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    When I was a new pastor some of those who had been around a long time and had it down well would tell me how to give an invitation. One told me he could almost get an entire congregation to come forward on a Sunday if he wanted to. I saw him do it once. (Some "revivals" are like that). After hearing a few of them I realized they were into manipulation. Look at the reports the denomination produces. It just encourages that sort of charlatan behavior. So often it is about nickels, noses and baptisms. Many soon realize that you have got to have good statistics if you are going to move up and get recognition and hopefully get a larger church. So they get caught up in the whirlwind and play the game, often without even realizing it.

    Often congregations are fooled into thinking that because a person comes forward that is a time to rejoice and the person made a decision for Christ. When it may have been nothing more than manipulation. In the Dallas Association a study was done and they found that one pastor had baptized some people up to five times. Years ago I actually had a deacon tell me more people needed to come forward during the invitations I gave. While others were happy that people they had been praying for received Christ. But that same deacon also told me God called him to preach and do revivals. He had a long convincing story until you saw the fruit of his life. To my knowledge he had never led one person to Christ in his life. At the time the church was experiencing more growth than they had ever seen in its sixty year history. But he wanted more. I realized I was dealing with a dreamer and not a worker. According to him he was "called" but had troubles at work as well. So I asked him why not go to seminary? His response God had called him to preach revivals. Then I told him to get busy and start doing ministry. To this day he has done nothing but claims to be "called." My opinion is that he is about as called as Robert Tilton. He is still waiting for God to come down and pave the way.
     
  14. Bunyon

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    "I don't understand how its a trick? Thats how every invitation Ive ever been in has been done. A show of raised hands for every separate part of the invitation, and then if they want to they can come forward."--------------------------------------------------------------------------------

    My take is the reason it was done this way was to get people to come forward that might not otherwise come forward. If they are unwilling to come forward, perhaps they are not there yet.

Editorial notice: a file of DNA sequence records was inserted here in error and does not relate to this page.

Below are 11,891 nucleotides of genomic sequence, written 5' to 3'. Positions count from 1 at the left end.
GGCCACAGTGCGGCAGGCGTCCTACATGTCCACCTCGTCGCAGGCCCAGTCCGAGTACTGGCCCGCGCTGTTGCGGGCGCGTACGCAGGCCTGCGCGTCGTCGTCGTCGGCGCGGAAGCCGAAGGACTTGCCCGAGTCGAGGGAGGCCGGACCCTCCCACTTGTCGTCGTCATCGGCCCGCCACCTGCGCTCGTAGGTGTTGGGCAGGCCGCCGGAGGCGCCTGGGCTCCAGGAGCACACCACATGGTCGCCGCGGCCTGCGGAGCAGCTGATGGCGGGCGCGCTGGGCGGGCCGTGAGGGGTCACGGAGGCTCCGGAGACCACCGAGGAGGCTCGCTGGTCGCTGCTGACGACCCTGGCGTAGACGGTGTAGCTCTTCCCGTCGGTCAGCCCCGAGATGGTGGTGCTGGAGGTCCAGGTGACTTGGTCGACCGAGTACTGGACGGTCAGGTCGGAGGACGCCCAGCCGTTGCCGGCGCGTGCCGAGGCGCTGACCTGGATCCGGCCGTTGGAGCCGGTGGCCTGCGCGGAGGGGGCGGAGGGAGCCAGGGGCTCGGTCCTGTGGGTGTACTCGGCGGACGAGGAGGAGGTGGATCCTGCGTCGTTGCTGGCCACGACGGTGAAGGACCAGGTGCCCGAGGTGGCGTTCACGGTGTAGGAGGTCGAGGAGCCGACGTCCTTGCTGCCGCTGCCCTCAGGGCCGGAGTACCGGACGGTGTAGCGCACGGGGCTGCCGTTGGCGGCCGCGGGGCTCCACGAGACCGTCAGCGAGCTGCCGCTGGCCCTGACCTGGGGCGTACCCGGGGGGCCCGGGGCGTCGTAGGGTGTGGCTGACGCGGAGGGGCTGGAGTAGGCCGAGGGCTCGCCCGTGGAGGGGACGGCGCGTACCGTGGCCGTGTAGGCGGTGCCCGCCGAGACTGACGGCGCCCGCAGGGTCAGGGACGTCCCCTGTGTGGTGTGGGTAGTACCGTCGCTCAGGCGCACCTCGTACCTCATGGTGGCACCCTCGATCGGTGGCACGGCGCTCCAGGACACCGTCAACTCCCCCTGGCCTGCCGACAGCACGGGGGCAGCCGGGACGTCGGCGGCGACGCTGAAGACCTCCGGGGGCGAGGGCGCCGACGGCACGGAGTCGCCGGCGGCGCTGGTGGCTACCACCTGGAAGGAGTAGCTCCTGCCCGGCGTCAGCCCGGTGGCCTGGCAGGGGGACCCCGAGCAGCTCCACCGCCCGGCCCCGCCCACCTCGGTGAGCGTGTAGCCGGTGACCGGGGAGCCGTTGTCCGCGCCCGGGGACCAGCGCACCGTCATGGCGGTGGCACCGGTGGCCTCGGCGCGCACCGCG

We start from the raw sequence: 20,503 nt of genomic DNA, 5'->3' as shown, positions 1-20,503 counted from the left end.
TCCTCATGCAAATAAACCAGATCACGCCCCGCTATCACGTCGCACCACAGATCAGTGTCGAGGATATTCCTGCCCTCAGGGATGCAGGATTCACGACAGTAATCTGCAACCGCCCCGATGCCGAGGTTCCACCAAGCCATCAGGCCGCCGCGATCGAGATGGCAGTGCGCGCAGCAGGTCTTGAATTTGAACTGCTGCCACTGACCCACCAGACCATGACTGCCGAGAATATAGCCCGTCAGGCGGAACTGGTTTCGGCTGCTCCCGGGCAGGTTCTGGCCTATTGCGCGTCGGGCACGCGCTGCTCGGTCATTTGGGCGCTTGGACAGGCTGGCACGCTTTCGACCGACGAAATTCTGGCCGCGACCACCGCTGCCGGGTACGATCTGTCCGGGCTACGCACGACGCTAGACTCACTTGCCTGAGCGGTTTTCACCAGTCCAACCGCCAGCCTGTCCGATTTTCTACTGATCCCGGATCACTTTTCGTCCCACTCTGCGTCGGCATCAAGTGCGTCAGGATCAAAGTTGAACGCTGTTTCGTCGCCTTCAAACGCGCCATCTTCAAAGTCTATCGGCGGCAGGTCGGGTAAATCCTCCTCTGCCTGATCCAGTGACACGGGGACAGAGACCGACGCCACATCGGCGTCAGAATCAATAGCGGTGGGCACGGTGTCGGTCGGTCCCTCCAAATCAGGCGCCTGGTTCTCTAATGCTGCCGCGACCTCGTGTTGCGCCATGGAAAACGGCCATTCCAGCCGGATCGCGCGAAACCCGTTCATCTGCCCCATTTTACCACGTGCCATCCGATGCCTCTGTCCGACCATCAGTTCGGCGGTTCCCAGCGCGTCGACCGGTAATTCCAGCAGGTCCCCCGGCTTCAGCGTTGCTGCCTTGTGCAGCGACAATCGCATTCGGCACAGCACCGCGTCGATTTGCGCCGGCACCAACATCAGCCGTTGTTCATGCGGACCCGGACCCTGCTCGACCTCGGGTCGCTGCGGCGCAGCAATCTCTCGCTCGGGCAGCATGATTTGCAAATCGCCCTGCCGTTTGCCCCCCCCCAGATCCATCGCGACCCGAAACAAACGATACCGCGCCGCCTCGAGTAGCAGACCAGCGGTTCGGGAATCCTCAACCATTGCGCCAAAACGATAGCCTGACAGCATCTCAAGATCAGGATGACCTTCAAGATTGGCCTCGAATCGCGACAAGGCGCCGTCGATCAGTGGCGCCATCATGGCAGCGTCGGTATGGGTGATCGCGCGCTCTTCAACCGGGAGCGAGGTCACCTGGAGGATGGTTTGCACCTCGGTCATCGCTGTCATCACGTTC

The Idea is to get the folks who think they want to make a decision to do so in a private way, and then force them to come forward. In this cas the pastor got upset when some who raised there hand did not come foward and chastized them for not doing so. It is not a straight forward way of doing it. If it is a requirment for one to come forward, the pastor should be straight about it. If it is not, raising your hand with all eyes closed should be good enough.

    But it does seem the way you described and the way I did are a little different.
     
  15. bapmom

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    yes, I think so, too now, Bunyon. Because you said the pastor got upset, and I sort of passed over that point before.

    I meant to mention that I didn't think that was necessary either.....the pastor getting upset I mean.

    I was focusing more on the eyes closed and hand raised part. I always thought that was about making people feel less embarrassed, especially visitors who don't want to be stared at.
     
  16. Brother Ian

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    I don't like the mass invitations where everyone is told to come to the front. If people want to come, they should, but there shouldn't be any guilt associated with not going.
     
  17. All about Grace

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    I have been a part of more than one fundamentalist - get them down to the altar any way possible - church that employed a couple of tactics that I find a bit unethical and amusing at the same time.

    a) plant people in the crowd who automatically come down and start the flow of traffic ... reasoning? People will respond easier if others are. When I was growing up in IFB circles I could tell you exactly who was coming to the altar almost every service. A friend of mine who was a regular altar call instigator was a bit nieve on the night the pastor preached on homosexuality and he found himself making his regular trip to the altar. Needless to say he received a lot of harrassing after that night and rethought his weekly trip to the altar.

    b) There was one pastor in a IFB type church I attended for a while that would specifically recognize people who were raising their hands while heads were bowed ... you know the drill: "Thank you sir. Thank you mam in the back. God bless you teenager here near the front. I see that hand." Only problem??? My brother was the pianist at the time and would notify us later that no one was actually raising their hands. Same reasoning ... people are more likely to respond if others are responding. Of course once we realized the nature of the scam, the "invitation" time became one of our highlights of the weekend as we wondered how many faux hands would be raised that Sunday.


    Just for the record ... our church offers no public altar call. And it definitely eliminates the barometer tendency among a lot of churches, i.e., the success of the service hinges on the response during "invitation" time.
     
  18. NaasPreacher (C4K)

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    I as well am not in favour of an "altar call." If the Holy Spirit is dealing with a heart He can sort it out. If a person will not comply with Him we should not use human methodology to drag them down an aisle.
     
  19. MikeinGhana

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    Bunyon

    Are you saying you were annoyed by the pastor asking in private then asking the person to come forward publicly or just that the pastor got upset that the man did not come forward? Please clarify what annoys you.
     
  20. Salty

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    Any new thoughts on mass invitations?